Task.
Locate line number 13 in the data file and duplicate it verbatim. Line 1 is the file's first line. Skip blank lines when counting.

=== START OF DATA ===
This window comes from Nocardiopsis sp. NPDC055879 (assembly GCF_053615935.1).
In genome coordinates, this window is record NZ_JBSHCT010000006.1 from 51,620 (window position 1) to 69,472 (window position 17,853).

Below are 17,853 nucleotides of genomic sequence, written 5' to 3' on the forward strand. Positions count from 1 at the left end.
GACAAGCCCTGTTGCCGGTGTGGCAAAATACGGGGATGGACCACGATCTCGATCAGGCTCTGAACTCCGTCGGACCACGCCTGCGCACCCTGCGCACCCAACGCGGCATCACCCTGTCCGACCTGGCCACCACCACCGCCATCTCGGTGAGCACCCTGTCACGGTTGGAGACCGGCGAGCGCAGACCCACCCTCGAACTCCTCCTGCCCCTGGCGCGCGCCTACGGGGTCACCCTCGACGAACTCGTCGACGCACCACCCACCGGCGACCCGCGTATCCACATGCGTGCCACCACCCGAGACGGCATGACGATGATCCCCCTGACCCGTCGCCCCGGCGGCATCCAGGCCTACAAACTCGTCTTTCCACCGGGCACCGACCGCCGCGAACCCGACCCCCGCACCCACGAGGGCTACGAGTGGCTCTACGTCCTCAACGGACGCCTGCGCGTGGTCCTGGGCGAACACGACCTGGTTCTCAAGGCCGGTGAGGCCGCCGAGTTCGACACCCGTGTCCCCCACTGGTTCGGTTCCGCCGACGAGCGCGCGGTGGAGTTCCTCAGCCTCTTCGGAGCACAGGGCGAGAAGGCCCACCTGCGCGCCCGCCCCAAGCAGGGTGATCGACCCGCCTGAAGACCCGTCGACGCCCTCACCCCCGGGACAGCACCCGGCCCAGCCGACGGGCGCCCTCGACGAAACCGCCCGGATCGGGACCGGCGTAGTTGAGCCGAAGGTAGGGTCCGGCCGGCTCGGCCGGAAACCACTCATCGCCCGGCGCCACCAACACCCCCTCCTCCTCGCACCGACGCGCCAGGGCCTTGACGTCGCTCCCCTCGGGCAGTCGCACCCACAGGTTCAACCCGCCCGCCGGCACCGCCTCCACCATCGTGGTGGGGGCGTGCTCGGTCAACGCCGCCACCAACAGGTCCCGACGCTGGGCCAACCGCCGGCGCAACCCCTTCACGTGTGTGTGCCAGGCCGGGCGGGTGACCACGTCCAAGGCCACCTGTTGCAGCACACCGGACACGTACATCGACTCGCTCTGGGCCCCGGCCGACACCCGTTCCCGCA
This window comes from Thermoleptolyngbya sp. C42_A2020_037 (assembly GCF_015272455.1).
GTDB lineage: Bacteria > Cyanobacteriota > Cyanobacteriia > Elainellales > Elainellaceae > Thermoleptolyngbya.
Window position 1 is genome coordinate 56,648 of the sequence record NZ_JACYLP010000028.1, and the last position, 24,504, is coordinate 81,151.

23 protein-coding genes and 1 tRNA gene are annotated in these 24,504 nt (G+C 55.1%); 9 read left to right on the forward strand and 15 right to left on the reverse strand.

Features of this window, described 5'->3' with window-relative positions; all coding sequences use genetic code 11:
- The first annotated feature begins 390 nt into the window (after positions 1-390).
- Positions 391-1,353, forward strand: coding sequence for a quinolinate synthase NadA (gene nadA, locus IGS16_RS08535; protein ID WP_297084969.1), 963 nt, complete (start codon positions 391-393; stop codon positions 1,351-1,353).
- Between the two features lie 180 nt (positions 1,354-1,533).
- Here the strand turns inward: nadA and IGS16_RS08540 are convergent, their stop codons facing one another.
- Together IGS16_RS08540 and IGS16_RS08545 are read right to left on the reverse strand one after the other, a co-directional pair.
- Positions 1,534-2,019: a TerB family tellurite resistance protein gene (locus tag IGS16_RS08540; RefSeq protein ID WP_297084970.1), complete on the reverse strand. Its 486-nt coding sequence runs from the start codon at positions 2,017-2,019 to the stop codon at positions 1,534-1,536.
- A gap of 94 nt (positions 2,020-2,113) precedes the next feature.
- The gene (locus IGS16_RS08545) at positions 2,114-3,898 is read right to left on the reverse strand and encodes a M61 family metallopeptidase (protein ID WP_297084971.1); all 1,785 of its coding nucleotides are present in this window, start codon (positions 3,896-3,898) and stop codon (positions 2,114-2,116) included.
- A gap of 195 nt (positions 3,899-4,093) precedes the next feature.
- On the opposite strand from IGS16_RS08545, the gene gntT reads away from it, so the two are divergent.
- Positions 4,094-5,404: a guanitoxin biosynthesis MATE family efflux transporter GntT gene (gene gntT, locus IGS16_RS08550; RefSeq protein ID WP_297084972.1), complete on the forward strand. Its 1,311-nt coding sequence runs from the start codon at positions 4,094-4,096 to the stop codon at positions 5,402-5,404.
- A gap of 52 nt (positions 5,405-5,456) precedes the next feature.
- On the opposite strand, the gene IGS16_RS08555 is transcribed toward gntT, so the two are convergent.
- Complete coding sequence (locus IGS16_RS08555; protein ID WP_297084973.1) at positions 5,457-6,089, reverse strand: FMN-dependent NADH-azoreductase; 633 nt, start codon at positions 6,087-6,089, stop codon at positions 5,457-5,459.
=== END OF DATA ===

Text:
- Here the strand turns inward: nadA and IGS16_RS08540 are convergent, their stop codons facing one another.